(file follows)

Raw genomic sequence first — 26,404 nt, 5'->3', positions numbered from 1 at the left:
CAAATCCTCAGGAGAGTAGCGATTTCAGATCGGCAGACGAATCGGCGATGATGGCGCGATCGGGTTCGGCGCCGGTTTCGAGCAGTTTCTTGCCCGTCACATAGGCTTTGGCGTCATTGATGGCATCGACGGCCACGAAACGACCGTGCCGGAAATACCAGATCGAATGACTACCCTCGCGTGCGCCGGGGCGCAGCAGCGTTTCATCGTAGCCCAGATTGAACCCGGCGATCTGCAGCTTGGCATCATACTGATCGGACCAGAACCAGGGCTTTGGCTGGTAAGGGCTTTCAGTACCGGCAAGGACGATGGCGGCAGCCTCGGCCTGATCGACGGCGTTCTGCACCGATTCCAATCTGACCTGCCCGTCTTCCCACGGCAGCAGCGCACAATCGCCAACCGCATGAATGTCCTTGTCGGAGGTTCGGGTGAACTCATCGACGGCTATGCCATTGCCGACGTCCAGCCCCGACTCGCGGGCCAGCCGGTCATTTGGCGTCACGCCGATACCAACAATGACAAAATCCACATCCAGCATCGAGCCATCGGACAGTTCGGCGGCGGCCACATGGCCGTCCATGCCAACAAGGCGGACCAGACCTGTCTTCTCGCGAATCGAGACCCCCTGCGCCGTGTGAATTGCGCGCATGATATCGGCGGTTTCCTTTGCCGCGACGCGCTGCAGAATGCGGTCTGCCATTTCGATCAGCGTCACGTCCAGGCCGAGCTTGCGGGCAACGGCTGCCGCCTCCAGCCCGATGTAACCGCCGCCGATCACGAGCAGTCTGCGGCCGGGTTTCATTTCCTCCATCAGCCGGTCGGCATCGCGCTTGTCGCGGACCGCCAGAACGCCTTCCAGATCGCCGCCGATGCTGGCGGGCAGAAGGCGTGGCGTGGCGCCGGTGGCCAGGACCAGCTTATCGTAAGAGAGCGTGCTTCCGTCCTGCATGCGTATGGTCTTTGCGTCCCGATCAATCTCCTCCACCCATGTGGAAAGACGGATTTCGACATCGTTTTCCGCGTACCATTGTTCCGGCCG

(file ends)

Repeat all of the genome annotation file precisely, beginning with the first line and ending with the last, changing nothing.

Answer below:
Raw genomic sequence first — 26,404 nt, 5'->3', positions numbered from 1 at the left:
CAAATCCTCAGGAGAGTAGCGATTTCAGATCGGCAGACGAATCGGCGATGATGGCGCGATCGGGTTCGGCGCCGGTTTCGAGCAGTTTCTTGCCCGTCACATAGGCTTTGGCGTCATTGATGGCATCGACGGCCACGAAACGACCGTGCCGGAAATACCAGATCGAATGACTACCCTCGCGTGCGCCGGGGCGCAGCAGCGTTTCATCGTAGCCCAGATTGAACCCGGCGATCTGCAGCTTGGCATCATACTGATCGGACCAGAACCAGGGCTTTGGCTGGTAAGGGCTTTCAGTACCGGCAAGGACGATGGCGGCAGCCTCGGCCTGATCGACGGCGTTCTGCACCGATTCCAATCTGACCTGCCCGTCTTCCCACGGCAGCAGCGCACAATCGCCAACCGCATGAATGTCCTTGTCGGAGGTTCGGGTGAACTCATCGACGGCTATGCCATTGCCGACGTCCAGCCCCGACTCGCGGGCCAGCCGGTCATTTGGCGTCACGCCGATACCAACAATGACAAAATCCACATCCAGCATCGAGCCATCGGACAGTTCGGCGGCGGCCACATGGCCGTCCATGCCAACAAGGCGGACCAGACCTGTCTTCTCGCGAATCGAGACCCCCTGCGCCGTGTGAATTGCGCGCATGATATCGGCGGTTTCCTTTGCCGCGACGCGCTGCAGAATGCGGTCTGCCATTTCGATCAGCGTCACGTCCAGGCCGAGCTTGCGGGCAACGGCTGCCGCCTCCAGCCCGATGTAACCGCCGCCGATCACGAGCAGTCTGCGGCCGGGTTTCATTTCCTCCATCAGCCGGTCGGCATCGCGCTTGTCGCGGACCGCCAGAACGCCTTCCAGATCGCCGCCGATGCTGGCGGGCAGAAGGCGTGGCGTGGCGCCGGTGGCCAGGACCAGCTTATCGTAAGAGAGCGTGCTTCCGTCCTGCATGCGTATGGTCTTTGCGTCCCGATCAATCTCCTCCACCCATGTGGAAAGACGGATTTCGACATCGTTTTCCGCGTACCATTGTTCCGGCCG